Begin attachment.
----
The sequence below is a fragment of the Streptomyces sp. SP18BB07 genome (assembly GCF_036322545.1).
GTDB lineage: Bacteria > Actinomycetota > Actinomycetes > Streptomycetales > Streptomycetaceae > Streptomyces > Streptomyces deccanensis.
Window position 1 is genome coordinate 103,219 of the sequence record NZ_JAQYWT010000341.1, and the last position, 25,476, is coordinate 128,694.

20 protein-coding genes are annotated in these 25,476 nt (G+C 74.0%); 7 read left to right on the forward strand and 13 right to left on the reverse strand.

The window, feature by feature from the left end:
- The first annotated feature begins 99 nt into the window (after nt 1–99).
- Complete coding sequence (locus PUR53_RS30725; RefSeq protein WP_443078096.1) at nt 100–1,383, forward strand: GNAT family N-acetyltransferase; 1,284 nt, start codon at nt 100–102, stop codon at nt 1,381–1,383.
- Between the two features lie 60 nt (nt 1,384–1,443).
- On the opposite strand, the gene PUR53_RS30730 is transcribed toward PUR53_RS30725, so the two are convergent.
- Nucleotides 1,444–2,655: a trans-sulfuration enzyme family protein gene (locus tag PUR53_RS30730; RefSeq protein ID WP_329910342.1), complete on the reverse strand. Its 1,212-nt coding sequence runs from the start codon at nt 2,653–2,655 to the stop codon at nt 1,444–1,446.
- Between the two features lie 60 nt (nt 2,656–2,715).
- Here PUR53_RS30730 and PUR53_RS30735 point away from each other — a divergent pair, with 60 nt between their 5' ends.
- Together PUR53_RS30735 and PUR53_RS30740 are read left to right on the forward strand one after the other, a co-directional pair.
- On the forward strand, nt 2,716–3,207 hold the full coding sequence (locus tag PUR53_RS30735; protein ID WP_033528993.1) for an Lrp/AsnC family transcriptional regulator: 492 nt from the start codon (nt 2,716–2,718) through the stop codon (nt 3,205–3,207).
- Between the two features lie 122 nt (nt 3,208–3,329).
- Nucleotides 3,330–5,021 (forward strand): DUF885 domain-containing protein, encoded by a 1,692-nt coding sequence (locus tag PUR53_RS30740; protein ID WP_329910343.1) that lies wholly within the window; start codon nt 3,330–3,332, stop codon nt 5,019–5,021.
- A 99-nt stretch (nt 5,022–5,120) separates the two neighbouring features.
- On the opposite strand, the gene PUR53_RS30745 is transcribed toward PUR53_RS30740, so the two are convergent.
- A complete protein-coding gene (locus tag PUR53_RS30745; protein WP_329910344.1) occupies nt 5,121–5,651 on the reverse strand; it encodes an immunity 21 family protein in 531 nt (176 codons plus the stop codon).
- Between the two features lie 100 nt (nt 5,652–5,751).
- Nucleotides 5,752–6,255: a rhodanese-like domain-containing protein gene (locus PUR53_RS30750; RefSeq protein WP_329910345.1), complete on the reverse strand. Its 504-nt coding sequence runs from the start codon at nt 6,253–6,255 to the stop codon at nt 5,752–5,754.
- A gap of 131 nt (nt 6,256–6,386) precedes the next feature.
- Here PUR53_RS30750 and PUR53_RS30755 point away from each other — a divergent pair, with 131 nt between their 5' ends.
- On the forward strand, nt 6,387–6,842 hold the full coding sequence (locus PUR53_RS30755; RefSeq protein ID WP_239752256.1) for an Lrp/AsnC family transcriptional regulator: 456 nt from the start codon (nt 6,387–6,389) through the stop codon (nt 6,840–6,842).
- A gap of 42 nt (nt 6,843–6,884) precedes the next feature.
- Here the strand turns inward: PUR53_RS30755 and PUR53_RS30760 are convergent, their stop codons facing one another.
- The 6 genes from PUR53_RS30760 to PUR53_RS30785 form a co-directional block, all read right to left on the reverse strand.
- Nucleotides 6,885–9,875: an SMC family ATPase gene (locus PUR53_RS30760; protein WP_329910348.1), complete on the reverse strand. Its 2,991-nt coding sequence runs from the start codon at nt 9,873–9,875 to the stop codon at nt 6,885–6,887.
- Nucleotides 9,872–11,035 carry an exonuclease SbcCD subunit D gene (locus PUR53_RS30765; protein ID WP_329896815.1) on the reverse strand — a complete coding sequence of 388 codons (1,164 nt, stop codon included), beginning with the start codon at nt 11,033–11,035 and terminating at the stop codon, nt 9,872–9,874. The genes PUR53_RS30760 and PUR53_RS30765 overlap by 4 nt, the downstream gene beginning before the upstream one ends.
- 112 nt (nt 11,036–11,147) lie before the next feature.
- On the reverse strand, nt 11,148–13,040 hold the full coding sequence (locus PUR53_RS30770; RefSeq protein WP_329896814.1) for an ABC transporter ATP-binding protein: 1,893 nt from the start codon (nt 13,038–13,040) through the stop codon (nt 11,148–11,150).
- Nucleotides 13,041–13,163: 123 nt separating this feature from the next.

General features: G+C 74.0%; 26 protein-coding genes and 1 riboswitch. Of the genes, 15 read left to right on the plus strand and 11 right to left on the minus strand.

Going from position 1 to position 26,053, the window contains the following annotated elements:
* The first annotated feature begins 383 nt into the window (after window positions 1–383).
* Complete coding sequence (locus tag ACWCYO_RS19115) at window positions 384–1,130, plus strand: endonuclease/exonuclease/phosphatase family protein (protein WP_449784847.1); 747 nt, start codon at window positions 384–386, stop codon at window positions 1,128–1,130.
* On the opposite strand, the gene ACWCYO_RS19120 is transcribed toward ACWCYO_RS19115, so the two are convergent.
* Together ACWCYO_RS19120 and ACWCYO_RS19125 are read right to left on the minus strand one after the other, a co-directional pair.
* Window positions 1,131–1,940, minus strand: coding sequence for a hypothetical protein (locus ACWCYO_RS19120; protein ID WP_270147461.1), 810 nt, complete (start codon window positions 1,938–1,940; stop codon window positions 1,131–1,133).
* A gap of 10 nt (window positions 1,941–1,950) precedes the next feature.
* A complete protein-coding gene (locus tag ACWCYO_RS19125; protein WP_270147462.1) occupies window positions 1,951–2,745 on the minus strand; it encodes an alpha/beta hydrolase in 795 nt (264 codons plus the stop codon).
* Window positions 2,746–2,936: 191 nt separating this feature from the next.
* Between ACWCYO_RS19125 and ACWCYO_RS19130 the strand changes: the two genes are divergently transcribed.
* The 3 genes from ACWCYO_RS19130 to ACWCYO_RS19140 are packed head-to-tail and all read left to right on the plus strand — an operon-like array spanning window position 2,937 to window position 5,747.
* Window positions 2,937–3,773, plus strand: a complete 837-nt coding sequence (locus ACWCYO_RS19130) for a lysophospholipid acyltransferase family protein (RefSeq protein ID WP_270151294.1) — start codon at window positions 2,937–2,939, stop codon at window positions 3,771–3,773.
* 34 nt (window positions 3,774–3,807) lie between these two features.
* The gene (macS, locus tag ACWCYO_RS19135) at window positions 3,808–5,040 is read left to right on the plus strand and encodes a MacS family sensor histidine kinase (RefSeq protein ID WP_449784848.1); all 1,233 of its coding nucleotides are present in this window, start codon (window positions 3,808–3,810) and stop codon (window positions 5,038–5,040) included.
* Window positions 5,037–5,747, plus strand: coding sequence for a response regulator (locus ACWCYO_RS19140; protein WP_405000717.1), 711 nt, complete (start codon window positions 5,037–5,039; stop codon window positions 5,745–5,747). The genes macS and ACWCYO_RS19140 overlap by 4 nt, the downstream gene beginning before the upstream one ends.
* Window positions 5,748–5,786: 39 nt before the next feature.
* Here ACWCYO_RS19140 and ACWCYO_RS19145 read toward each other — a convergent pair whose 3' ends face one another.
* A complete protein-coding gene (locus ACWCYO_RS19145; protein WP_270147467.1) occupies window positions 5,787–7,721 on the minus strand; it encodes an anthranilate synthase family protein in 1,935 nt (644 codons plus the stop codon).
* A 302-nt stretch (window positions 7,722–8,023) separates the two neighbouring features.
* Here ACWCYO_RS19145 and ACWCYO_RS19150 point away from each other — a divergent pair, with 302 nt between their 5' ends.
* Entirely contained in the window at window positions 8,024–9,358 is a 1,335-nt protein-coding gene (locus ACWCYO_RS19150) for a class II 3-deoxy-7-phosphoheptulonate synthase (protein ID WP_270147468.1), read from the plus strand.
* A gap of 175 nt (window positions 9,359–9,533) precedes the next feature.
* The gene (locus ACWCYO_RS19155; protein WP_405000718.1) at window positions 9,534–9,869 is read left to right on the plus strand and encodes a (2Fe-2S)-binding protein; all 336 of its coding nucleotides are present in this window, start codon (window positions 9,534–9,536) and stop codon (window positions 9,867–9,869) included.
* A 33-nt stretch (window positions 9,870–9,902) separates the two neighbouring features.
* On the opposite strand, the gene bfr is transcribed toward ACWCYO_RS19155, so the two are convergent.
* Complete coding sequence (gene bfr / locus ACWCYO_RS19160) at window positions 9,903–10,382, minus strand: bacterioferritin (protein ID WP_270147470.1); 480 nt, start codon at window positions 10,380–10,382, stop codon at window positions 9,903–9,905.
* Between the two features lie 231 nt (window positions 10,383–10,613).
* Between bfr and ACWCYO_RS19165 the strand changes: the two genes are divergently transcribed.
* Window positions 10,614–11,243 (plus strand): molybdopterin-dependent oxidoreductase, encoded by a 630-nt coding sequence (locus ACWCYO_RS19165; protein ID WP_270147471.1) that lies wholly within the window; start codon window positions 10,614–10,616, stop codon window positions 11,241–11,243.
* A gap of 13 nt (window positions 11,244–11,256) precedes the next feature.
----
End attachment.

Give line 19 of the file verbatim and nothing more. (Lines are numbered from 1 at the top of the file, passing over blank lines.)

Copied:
- A complete protein-coding gene (locus tag PUR53_RS30745; protein WP_329910344.1) occupies nt 5,121–5,651 on the reverse strand; it encodes an immunity 21 family protein in 531 nt (176 codons plus the stop codon).